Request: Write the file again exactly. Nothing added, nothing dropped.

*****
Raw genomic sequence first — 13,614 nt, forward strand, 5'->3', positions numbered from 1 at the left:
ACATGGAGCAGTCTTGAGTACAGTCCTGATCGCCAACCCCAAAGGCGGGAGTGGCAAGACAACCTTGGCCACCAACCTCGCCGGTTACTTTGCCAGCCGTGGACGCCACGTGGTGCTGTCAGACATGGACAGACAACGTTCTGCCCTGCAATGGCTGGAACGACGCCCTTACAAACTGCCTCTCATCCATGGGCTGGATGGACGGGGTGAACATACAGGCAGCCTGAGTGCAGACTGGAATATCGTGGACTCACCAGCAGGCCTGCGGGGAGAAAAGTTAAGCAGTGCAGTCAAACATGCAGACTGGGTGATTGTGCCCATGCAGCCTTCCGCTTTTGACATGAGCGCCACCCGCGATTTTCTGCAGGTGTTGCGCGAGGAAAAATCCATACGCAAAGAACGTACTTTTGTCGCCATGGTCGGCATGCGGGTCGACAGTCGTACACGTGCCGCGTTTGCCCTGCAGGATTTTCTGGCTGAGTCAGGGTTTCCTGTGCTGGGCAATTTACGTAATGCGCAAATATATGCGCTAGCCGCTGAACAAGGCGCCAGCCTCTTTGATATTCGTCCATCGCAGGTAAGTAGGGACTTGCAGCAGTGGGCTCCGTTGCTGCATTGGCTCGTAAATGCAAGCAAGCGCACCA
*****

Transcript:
Raw genomic sequence first — 13,614 nt, forward strand, 5'->3', positions numbered from 1 at the left:
ACATGGAGCAGTCTTGAGTACAGTCCTGATCGCCAACCCCAAAGGCGGGAGTGGCAAGACAACCTTGGCCACCAACCTCGCCGGTTACTTTGCCAGCCGTGGACGCCACGTGGTGCTGTCAGACATGGACAGACAACGTTCTGCCCTGCAATGGCTGGAACGACGCCCTTACAAACTGCCTCTCATCCATGGGCTGGATGGACGGGGTGAACATACAGGCAGCCTGAGTGCAGACTGGAATATCGTGGACTCACCAGCAGGCCTGCGGGGAGAAAAGTTAAGCAGTGCAGTCAAACATGCAGACTGGGTGATTGTGCCCATGCAGCCTTCCGCTTTTGACATGAGCGCCACCCGCGATTTTCTGCAGGTGTTGCGCGAGGAAAAATCCATACGCAAAGAACGTACTTTTGTCGCCATGGTCGGCATGCGGGTCGACAGTCGTACACGTGCCGCGTTTGCCCTGCAGGATTTTCTGGCTGAGTCAGGGTTTCCTGTGCTGGGCAATTTACGTAATGCGCAAATATATGCGCTAGCCGCTGAACAAGGCGCCAGCCTCTTTGATATTCGTCCATCGCAGGTAAGTAGGGACTTGCAGCAGTGGGCTCCGTTGCTGCATTGGCTCGTAAATGCAAGCAAGCGCACCA